In a few weeks, another open enrollment season will be upon us. Benefits communications professionals here at Trion will brainstorm ways to persuade your employees to register for benefits.
Yet pushing out similar content each year is a drain to both the writers and the audience. Shaking up the content is necessary to make sure the message comes through loud and clear. But how to clear those mental cobwebs and spark that creativity? A change of scenery is just the thing!
Sitting is the new smoking
- Greater risk of colon cancer
- Greater risk of diabetes
- Greater risk of obesity
- Increased back and neck pain
Not good! Yet Americans self-report their activity levels are currently their lowest point.
Taking short breaks to stand and walk around the office is a good first step to get up and moving. Ideally, you should at least stand up and stretch every hour.
But there is a way to get the benefits of motion that will boost both your physical and mental well-being. All you need to do is step outside.
Take control of your health
Walking in nature is the ideal inverse to sitting in your cubicle for eight or more hours each day. It can lower those risks for cancer, obesity and diabetes. Besides the obvious physical perks, studies show waking outdoors brings mental health benefits, like:
- Less risk of anxiety
- Less risk of depression
- Less self-reported stress
No matter your industry, I know you’re busy . Time fills with deadlines, projects, meetings and the endless to-do list. But as little as five minutes of outdoor exercise produces positive effects on your mood and psychological health.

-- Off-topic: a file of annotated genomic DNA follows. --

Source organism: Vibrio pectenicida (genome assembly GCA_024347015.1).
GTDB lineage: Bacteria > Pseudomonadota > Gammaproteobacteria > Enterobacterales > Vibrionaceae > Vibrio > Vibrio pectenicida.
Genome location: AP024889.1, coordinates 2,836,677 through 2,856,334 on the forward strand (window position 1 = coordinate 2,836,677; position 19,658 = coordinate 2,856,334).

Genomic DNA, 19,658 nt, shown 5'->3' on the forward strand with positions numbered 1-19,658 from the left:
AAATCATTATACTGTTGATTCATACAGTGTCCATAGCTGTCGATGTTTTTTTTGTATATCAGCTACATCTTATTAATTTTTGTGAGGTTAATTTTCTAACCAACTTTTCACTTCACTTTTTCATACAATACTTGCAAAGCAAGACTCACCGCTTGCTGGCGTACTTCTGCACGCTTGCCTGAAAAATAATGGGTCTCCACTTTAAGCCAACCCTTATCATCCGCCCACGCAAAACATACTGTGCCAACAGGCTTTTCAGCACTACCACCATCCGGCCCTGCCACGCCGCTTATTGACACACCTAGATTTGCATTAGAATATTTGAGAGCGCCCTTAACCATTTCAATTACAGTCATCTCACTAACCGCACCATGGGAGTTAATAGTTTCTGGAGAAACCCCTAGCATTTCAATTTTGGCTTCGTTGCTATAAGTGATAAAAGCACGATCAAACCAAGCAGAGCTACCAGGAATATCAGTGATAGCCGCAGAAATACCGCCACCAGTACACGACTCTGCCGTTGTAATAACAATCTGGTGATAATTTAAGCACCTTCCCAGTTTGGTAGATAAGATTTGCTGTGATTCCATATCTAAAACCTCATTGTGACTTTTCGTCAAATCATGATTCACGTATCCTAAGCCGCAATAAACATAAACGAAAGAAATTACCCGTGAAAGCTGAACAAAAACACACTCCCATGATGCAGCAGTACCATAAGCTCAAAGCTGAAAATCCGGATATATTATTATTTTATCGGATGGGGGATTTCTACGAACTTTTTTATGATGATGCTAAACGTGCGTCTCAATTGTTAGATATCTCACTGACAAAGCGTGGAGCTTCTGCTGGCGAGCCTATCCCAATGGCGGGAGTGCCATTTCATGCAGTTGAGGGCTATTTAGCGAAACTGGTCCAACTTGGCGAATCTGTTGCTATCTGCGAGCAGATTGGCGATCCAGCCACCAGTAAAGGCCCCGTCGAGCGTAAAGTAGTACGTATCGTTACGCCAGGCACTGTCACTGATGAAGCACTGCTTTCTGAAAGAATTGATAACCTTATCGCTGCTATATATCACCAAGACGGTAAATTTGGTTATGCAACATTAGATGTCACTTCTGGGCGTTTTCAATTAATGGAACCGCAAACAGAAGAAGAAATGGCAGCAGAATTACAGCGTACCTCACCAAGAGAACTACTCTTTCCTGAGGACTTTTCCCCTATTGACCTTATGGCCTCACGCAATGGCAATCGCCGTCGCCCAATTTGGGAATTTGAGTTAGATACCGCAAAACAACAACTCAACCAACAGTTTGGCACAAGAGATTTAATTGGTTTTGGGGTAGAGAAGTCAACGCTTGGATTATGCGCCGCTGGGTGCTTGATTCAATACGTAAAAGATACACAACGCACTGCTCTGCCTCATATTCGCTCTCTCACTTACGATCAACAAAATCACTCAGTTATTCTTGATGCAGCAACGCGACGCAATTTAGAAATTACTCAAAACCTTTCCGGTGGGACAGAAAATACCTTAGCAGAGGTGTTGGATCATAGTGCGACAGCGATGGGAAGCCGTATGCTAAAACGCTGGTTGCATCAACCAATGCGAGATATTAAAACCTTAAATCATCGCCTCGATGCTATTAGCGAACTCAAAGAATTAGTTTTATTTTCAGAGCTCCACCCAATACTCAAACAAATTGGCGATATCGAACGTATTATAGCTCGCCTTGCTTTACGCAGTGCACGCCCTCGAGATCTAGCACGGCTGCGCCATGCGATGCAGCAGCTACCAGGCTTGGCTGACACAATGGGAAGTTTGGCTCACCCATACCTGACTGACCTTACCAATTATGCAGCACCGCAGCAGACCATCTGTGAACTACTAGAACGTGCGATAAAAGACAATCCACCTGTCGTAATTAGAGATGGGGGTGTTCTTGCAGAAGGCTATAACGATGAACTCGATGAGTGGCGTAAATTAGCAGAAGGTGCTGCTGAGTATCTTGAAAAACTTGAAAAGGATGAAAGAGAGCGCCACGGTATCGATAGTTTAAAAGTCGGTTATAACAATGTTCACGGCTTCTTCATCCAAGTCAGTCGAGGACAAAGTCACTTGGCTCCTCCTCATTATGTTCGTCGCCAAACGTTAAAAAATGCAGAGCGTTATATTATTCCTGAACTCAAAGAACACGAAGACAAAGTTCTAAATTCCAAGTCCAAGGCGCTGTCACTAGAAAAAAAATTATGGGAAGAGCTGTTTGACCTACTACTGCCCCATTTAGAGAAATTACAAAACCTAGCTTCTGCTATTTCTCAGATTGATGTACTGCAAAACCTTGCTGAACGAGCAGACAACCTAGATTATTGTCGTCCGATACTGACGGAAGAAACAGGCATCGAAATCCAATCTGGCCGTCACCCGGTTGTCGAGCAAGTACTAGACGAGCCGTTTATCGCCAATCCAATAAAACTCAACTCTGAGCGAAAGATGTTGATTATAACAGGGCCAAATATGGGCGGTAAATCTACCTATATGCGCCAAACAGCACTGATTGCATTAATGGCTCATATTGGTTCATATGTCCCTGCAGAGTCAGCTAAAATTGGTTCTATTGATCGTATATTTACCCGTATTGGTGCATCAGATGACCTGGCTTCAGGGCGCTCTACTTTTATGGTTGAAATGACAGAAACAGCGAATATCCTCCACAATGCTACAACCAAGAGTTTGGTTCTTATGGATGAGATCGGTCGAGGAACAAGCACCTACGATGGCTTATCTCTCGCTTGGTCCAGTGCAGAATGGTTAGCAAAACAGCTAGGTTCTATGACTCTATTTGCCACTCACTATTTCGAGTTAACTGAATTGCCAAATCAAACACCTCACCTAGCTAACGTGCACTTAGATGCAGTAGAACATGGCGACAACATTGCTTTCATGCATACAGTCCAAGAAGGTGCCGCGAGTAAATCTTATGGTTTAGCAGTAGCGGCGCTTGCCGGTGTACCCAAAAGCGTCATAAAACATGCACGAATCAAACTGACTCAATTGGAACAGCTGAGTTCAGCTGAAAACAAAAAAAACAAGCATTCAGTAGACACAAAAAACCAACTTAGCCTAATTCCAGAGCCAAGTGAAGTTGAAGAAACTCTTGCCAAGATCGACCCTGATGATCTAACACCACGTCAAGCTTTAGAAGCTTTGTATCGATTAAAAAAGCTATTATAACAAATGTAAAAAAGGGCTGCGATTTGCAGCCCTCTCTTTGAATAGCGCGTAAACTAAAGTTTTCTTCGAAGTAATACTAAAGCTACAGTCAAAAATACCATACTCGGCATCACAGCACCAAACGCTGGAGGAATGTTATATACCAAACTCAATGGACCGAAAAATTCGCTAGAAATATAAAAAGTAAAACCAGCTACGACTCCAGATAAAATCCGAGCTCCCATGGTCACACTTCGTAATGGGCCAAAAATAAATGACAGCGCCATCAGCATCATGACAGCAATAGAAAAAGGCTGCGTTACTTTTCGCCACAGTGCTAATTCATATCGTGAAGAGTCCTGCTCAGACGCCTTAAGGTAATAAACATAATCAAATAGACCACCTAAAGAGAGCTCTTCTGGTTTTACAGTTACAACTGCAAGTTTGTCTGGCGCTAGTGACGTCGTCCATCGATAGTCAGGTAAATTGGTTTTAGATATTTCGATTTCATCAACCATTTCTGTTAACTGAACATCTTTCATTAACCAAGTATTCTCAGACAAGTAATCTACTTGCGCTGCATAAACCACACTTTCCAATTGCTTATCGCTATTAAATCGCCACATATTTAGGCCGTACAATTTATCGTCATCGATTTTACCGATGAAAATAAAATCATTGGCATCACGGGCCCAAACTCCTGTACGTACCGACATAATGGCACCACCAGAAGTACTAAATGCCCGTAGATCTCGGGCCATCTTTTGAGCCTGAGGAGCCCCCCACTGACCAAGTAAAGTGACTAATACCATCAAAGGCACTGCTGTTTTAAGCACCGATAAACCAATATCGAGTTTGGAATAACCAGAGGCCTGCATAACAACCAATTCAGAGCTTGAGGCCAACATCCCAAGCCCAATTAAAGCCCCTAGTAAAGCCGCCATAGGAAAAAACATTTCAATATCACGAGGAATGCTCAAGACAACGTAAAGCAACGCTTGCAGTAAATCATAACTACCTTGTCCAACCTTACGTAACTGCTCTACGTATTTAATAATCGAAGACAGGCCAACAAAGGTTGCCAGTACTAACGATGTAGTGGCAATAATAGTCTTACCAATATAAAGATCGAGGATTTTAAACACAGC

If that does not convince you, here’s the kicker: Being outside spurs creativity and decision-making ability. In other words, it can make you better at your job.
I came up with the idea for this blog post during a walk. Exposure to nature improves your ability to think expansively. It can be the perfect way to spark a new concept that revives those employee communications.
Being in a natural environment also replenishes our ability to problem-solve and multitask. It also boosts attention span. Writers and editors will be especially pleased to hear that exposure to nature can lead to improvements in proofreading. Sounds like what the doctor ordered during the chaos called open enrollment season!
Heading outside for a few minutes during the work day can also make you a better colleague. It boosts feelings of connectedness, making community and generosity priorities over personal advancement. Walking outside also helps us be less impulsive and more focused on the future. This technique is useful when we set long-term goals, like strategic plans for our organizations.
Not everyone works an office where green space is easily accessible. A task as simple as placing a few plants around your workspace can boost mental health. Yet the most benefits come with physical activity. So if there’s no walking trail or park near your office, take the time to find one close to home. Spending a few minutes there will spark your creativity.